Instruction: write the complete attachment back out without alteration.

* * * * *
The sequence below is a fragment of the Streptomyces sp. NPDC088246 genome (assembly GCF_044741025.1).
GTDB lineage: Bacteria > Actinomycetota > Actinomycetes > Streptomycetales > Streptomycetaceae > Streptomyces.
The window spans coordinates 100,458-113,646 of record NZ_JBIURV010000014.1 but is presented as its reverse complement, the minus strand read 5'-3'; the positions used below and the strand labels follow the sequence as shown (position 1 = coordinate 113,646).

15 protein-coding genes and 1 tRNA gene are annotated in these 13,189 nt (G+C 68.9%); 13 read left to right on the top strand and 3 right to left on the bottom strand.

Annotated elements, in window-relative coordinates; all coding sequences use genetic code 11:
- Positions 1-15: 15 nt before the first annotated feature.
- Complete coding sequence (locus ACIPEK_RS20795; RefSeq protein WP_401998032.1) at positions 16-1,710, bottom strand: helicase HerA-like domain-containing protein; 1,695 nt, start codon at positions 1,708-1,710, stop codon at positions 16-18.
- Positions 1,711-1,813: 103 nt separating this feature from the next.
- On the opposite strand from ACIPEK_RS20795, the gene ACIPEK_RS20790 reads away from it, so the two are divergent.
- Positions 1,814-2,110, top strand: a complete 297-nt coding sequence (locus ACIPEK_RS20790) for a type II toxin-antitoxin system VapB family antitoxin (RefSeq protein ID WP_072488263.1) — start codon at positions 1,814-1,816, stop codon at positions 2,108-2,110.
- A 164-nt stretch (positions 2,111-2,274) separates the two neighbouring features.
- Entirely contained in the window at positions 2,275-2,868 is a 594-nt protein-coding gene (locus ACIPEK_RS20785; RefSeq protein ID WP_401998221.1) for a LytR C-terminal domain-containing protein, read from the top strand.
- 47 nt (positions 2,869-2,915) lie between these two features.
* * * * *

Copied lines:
The sequence below is a fragment of the Streptomyces sp. NPDC088246 genome (assembly GCF_044741025.1).
GTDB lineage: Bacteria > Actinomycetota > Actinomycetes > Streptomycetales > Streptomycetaceae > Streptomyces.
The window spans coordinates 100,458-113,646 of record NZ_JBIURV010000014.1 but is presented as its reverse complement, the minus strand read 5'-3'; the positions used below and the strand labels follow the sequence as shown (position 1 = coordinate 113,646).

15 protein-coding genes and 1 tRNA gene are annotated in these 13,189 nt (G+C 68.9%); 13 read left to right on the top strand and 3 right to left on the bottom strand.

Annotated elements, in window-relative coordinates; all coding sequences use genetic code 11:
- Positions 1-15: 15 nt before the first annotated feature.
- Complete coding sequence (locus ACIPEK_RS20795; RefSeq protein WP_401998032.1) at positions 16-1,710, bottom strand: helicase HerA-like domain-containing protein; 1,695 nt, start codon at positions 1,708-1,710, stop codon at positions 16-18.
- Positions 1,711-1,813: 103 nt separating this feature from the next.
- On the opposite strand from ACIPEK_RS20795, the gene ACIPEK_RS20790 reads away from it, so the two are divergent.
- Positions 1,814-2,110, top strand: a complete 297-nt coding sequence (locus ACIPEK_RS20790) for a type II toxin-antitoxin system VapB family antitoxin (RefSeq protein ID WP_072488263.1) — start codon at positions 1,814-1,816, stop codon at positions 2,108-2,110.
- A 164-nt stretch (positions 2,111-2,274) separates the two neighbouring features.
- Entirely contained in the window at positions 2,275-2,868 is a 594-nt protein-coding gene (locus ACIPEK_RS20785; RefSeq protein ID WP_401998221.1) for a LytR C-terminal domain-containing protein, read from the top strand.
- 47 nt (positions 2,869-2,915) lie between these two features.